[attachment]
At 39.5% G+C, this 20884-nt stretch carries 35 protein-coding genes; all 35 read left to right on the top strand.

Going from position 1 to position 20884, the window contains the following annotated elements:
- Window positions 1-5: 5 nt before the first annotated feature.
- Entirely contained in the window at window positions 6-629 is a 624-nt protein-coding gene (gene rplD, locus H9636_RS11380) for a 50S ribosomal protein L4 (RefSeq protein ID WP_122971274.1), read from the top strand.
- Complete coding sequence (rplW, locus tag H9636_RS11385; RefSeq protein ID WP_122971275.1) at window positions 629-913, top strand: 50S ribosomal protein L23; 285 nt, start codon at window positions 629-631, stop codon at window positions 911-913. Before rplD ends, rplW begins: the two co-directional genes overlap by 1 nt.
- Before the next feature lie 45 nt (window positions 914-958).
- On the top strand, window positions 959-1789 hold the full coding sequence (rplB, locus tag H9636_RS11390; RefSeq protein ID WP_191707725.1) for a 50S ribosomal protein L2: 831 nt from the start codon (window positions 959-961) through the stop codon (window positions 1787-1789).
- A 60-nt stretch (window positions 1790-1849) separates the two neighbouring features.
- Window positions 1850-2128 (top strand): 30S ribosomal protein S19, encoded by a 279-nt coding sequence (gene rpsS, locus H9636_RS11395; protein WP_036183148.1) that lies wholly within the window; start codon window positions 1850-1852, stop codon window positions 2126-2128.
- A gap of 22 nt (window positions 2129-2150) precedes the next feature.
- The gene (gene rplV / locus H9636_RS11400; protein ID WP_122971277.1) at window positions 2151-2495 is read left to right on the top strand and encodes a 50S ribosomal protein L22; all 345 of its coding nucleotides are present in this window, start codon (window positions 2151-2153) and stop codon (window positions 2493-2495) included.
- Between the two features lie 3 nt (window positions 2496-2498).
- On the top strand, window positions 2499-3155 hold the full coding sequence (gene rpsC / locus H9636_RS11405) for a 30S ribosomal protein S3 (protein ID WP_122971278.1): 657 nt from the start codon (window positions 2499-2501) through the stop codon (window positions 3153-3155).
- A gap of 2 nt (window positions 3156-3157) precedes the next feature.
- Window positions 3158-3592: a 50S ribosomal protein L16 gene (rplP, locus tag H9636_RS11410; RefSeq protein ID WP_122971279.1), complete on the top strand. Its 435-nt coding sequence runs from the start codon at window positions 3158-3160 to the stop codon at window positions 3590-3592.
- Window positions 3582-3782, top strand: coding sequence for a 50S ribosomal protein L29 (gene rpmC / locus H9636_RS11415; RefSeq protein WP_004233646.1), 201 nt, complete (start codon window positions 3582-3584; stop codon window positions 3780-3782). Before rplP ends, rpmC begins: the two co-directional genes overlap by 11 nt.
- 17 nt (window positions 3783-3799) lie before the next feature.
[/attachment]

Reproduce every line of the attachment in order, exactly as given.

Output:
At 39.5% G+C, this 20884-nt stretch carries 35 protein-coding genes; all 35 read left to right on the top strand.

Going from position 1 to position 20884, the window contains the following annotated elements:
- Window positions 1-5: 5 nt before the first annotated feature.
- Entirely contained in the window at window positions 6-629 is a 624-nt protein-coding gene (gene rplD, locus H9636_RS11380) for a 50S ribosomal protein L4 (RefSeq protein ID WP_122971274.1), read from the top strand.
- Complete coding sequence (rplW, locus tag H9636_RS11385; RefSeq protein ID WP_122971275.1) at window positions 629-913, top strand: 50S ribosomal protein L23; 285 nt, start codon at window positions 629-631, stop codon at window positions 911-913. Before rplD ends, rplW begins: the two co-directional genes overlap by 1 nt.
- Before the next feature lie 45 nt (window positions 914-958).
- On the top strand, window positions 959-1789 hold the full coding sequence (rplB, locus tag H9636_RS11390; RefSeq protein ID WP_191707725.1) for a 50S ribosomal protein L2: 831 nt from the start codon (window positions 959-961) through the stop codon (window positions 1787-1789).
- A 60-nt stretch (window positions 1790-1849) separates the two neighbouring features.
- Window positions 1850-2128 (top strand): 30S ribosomal protein S19, encoded by a 279-nt coding sequence (gene rpsS, locus H9636_RS11395; protein WP_036183148.1) that lies wholly within the window; start codon window positions 1850-1852, stop codon window positions 2126-2128.
- A gap of 22 nt (window positions 2129-2150) precedes the next feature.
- The gene (gene rplV / locus H9636_RS11400; protein ID WP_122971277.1) at window positions 2151-2495 is read left to right on the top strand and encodes a 50S ribosomal protein L22; all 345 of its coding nucleotides are present in this window, start codon (window positions 2151-2153) and stop codon (window positions 2493-2495) included.
- Between the two features lie 3 nt (window positions 2496-2498).
- On the top strand, window positions 2499-3155 hold the full coding sequence (gene rpsC / locus H9636_RS11405) for a 30S ribosomal protein S3 (protein ID WP_122971278.1): 657 nt from the start codon (window positions 2499-2501) through the stop codon (window positions 3153-3155).
- A gap of 2 nt (window positions 3156-3157) precedes the next feature.
- Window positions 3158-3592: a 50S ribosomal protein L16 gene (rplP, locus tag H9636_RS11410; RefSeq protein ID WP_122971279.1), complete on the top strand. Its 435-nt coding sequence runs from the start codon at window positions 3158-3160 to the stop codon at window positions 3590-3592.
- Window positions 3582-3782, top strand: coding sequence for a 50S ribosomal protein L29 (gene rpmC / locus H9636_RS11415; RefSeq protein WP_004233646.1), 201 nt, complete (start codon window positions 3582-3584; stop codon window positions 3780-3782). Before rplP ends, rpmC begins: the two co-directional genes overlap by 11 nt.
- 17 nt (window positions 3783-3799) lie before the next feature.